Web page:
Southeast Missouri State’s remaining January schedule:

Jan. 22: At Tennessee Tech
Jan. 24: At Austin Peay
Jan. 29: At Jacksonville State
Jan. 31: At Samford

Tennessee Martin Skyhawks (5-10, 0-3)

The Skyhawks have not had to play many close games this season, as only two games have been decided by less than 10 points. Unfortunately, the Skyhawks lost seven non-conference games in blowouts and can only boast about three blowout wins against Division I opponents. Handling non-Division I opponents, no matter what the margin, is like Shaq and the Los Angeles Lakers taking on a team of Pygmies.

Junior guard Justin Smith leads the Skyhawks with 16.3 points per game and could become the OVC’s best scorer next season. His team averages 75.5 points per game this season, but unfortunately, stop the opposition on defense about as efficiently as a sieve holds water.

Tennessee Martin’s remaining January schedule:

Jan. 17: Samford
Jan. 20: At Murray State
Jan. 22: At Tennessee State
Jan. 29: Morehead State
Jan. 31: Eastern Kentucky

Tennessee State Tigers (3-11, 2-1)

At 2-1, the Tigers sit near the top of the OVC standings. For now. Those two victories are the Tigers’ only Division I wins, and they came at the expense of the OVC’s newest members – Jacksonville State and Samford. And both victories were at home. Although Tennessee State has lost to some good teams like No. 15 Georgia Tech, No. 23 Vanderbilt and Colorado, the Tigers also have lost to Fisk, a non-Division I foe, which is like that team of Pygmies actually beating the Lakers – rather embarrassing.

Junior forward Roshaun Bowens is the most dangerous Tiger on the team, averaging 17.0 points and 6.8 rebounds per game. Unfortunately, the other Tigers attack the glass with aggressiveness of a house cat – Tennessee State manages a meager 29 rebounds per game. And, unfortunately, there are many rebounds to claim because the Tigers also a shoot a frigid 39.6 percent from the field.

Tennessee State’s remaining January schedule:

Jan. 17: At Eastern Illinois
Jan. 22: Tennessee Martin
Jan. 24: Murray State
Jan. 29: Austin Peay
Jan. 31: Tennessee Tech

Tennessee Tech Golden Eagles (7-7, 1-2)

The Golden Eagles appear to be a middle-of-the-pack type of team in the OVC this season. They have the potential to upset Murray State, especially at home where they have only lost once all season, which was a game against East Tennessee State, one of the better teams from the mid-major Southern Conference. The only bad loss so far this season was a four-point loss at Jacksonville. The Golden Eagles have lost two of three conference road games, losing at Eastern Illinois and Morehead State and winning at Southeast Missouri State.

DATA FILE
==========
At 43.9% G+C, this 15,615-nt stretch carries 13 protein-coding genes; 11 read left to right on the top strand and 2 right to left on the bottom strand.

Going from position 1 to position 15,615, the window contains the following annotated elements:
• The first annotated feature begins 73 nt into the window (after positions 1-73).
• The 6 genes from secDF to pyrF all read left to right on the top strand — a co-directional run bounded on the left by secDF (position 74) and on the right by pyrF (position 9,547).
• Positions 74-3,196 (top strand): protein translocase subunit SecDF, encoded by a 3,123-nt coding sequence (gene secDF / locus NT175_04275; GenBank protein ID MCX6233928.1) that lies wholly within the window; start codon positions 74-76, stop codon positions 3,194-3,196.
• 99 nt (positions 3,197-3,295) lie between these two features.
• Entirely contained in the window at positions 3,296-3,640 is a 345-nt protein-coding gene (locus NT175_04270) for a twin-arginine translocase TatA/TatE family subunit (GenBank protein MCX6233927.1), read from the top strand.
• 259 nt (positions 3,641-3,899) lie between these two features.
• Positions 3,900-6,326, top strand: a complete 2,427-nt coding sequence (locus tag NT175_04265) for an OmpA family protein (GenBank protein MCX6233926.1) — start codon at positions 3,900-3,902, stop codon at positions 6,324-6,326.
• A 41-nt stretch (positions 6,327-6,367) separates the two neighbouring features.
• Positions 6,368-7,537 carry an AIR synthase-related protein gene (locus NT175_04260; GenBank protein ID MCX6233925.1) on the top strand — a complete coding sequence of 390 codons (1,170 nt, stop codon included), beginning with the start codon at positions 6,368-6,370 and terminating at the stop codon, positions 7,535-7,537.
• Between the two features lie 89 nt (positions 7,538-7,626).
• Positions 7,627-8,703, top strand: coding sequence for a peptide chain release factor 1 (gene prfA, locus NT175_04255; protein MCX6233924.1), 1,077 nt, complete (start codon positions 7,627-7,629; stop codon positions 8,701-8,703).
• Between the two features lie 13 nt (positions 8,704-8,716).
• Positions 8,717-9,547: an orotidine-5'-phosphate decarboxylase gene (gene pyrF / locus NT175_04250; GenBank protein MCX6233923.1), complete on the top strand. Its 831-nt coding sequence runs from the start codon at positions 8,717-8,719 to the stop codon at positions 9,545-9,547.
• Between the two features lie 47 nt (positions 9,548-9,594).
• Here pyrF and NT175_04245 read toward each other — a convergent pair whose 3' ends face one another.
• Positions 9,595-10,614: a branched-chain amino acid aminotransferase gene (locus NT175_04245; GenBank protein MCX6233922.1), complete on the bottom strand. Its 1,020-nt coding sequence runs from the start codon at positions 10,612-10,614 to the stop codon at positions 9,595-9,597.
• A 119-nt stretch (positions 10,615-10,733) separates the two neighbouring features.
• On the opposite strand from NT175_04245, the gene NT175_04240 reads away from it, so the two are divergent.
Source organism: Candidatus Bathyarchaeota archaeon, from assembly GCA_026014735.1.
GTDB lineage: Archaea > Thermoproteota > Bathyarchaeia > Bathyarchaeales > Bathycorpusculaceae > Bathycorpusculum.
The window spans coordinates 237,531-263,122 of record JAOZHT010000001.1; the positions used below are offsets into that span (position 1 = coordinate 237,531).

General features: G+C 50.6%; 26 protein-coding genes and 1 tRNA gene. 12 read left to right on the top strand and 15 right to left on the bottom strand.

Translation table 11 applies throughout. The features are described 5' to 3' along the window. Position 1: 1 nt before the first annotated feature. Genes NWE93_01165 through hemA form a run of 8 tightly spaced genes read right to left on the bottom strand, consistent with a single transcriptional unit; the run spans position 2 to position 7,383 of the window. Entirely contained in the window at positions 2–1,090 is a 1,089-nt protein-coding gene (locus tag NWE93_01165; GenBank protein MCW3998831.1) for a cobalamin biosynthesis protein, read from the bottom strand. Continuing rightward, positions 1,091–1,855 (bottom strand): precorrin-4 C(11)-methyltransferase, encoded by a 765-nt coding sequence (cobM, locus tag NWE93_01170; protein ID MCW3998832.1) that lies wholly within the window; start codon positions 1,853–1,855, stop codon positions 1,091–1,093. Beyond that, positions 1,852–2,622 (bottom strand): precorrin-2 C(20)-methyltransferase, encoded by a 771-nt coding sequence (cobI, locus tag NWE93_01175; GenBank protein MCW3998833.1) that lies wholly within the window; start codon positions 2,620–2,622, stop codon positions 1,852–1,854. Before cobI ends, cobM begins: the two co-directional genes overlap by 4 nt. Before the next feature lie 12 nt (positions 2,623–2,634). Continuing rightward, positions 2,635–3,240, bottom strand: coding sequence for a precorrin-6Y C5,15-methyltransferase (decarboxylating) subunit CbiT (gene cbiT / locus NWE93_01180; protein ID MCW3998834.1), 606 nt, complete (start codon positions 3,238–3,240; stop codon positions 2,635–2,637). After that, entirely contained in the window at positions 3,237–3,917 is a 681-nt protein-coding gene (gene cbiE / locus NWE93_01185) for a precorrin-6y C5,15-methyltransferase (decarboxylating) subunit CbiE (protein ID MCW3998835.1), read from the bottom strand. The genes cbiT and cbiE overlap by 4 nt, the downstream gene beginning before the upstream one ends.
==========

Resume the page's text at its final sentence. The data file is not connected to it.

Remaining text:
Junior forward Willie Jenkins has delighted Golden Eagle fans, scoring 20.2 points per game and guiding Tennessee Tech to a position to become a contender at the top of the OVC. If Jenkins is around next season, the Golden Eagles will have to be considered one of the more dangerous teams in the conference. Again, dangerous being relative to the other OVC teams.

Tennessee Tech’s remaining January schedule:

Jan. 17: At Eastern Kentucky
Jan. 22: Southeast Missouri State
Jan. 24: Eastern Illinois
Jan. 27: Austin Peay
Jan. 31: At Tennessee State


Morning Dish

by - Published January 19, 2004 in Conference Notes

The Morning Dish – Monday, January 19th

Remembering Dr. King: Today is the holiday honoring Dr. Martin Luther King Jr., one of our nation’s greatest civil rights leaders. With the work inspired by King and others dedicated social equality, college basketball looks different than it did just half of a century ago. The amount of diversity on the court would probably bring a smile to King’s face. But like most other sports in this country, diversity still needs work in power positions such as coaches, athletic directors and university presidents.

Death in the Family: College basketball lost a member of its hard-working officiating crew when referee Tony Herndon collapsed during the Division III game between North Carolina Wesleyan and Shenandoah Saturday night. Herndon collapsed early in the second half, apparently in the midst of a heart attack. He was taken to Winchester Medical Center where he was pronounced dead. Our thoughts and prayers go to the family and friends of Herndon.

Mo’ Money: Memphis coach John Calipari will be seeing green for three extra years because the school extended Calipari’s contract through 2010. Calipari has an 81-35 record in four seasons at Memphis. He has brought in many talented recruits, some of whom have jumped to the NBA before ever arriving on campus. Calipari promises to bring Memphis back to glory, even if it is glory in a talent-depleted Conference USA. As Memphis continues to become a force, look for a major conference to make a play at grabbing Memphis.

Police Report: Louisville assistant coach Kevin Willard apparently celebrated the Cardinals victory over Tulane in excess. Police arrested Willard early yesterday morning and charged him with driving under the influence of alcohol when he failed a sobriety test.

Extra Work: Although there were only nine Division I games yesterday, two went into overtime. Virginia picked up its first ACC victory with a 76-67 win over Florida State. Senior guard Todd Billet led the Cavaliers with 26 points. Meanwhile, junior guard Jerry Johnson scored 35 points to lead Rider over Niagra, 93-90. Johnson made two free throws to put Rider ahead for good in overtime.